Before entering any negotiation, it’s important to understand your priority requirements and align your goals with those of your teammates. What are your core motivating factors? What do you want to achieve? Price is certainly a major concern in almost any negotiation with a supplier, but obtaining the lowest price isn’t always the primary driver. Early in a program, or when introducing a new product to market, price may take a back seat to knowing with confidence that parts will be delivered on time and at quality. If price is your main negotiation lever, however, what are you willing to give up to secure a lower rate?

Consider this case study. An automotive OEM wanted to lower its part costs but was hesitant to launch a major supplier initiative because of past failures. A team of consultants at Jabian quickly discovered that the OEM’s contracts required an annual cost reduction from suppliers regardless of market conditions. As a result, suppliers were incented to front-load their pricing for new parts because they were expected to lower the price at the end of the year. There was no room in the contract structure to align incentives for suppliers who were more flexible with the price of their parts. Upon this realization, the OEM waived the annual reduction requirement and moved to an immediate reduced pricing structure that could exceed the annual reduction.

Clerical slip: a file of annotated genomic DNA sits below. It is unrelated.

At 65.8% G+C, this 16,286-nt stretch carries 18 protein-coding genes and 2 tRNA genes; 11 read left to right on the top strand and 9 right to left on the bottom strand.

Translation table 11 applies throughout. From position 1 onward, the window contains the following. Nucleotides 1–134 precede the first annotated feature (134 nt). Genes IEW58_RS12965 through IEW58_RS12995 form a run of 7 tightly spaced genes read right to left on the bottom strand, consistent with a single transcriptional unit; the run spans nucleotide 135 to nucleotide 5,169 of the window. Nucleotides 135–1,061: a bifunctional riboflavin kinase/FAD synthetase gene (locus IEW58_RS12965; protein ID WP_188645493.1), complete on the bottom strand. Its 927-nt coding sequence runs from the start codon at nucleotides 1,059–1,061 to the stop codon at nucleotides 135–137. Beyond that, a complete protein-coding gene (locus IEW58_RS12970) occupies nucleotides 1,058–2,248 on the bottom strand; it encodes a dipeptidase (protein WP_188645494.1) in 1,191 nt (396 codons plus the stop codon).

For corporate negotiations, it’s also critical to remember that you’re rarely a lone wolf. It’s more likely that you are working with teammates across functions (especially for a technology solution) with goals other than price — i.e., end-users (functionality), legal (contracting/risk management), finance (supplier financial viability), etc. Your ability to empathize with these teammates, as well as understand their requirements, will help as you manage the process to secure the desired end result for all parties involved.

Before you sit down at the negotiating table, huddle up with your teammates and define your “negotiation envelope” — the range of your acceptable outcomes as bounded by your Most Desirable Outcome (MDO) and your Least Acceptable Agreement (LAA). Everybody should know if and when you can accept an agreement with the supplier, and they should all be on the same page.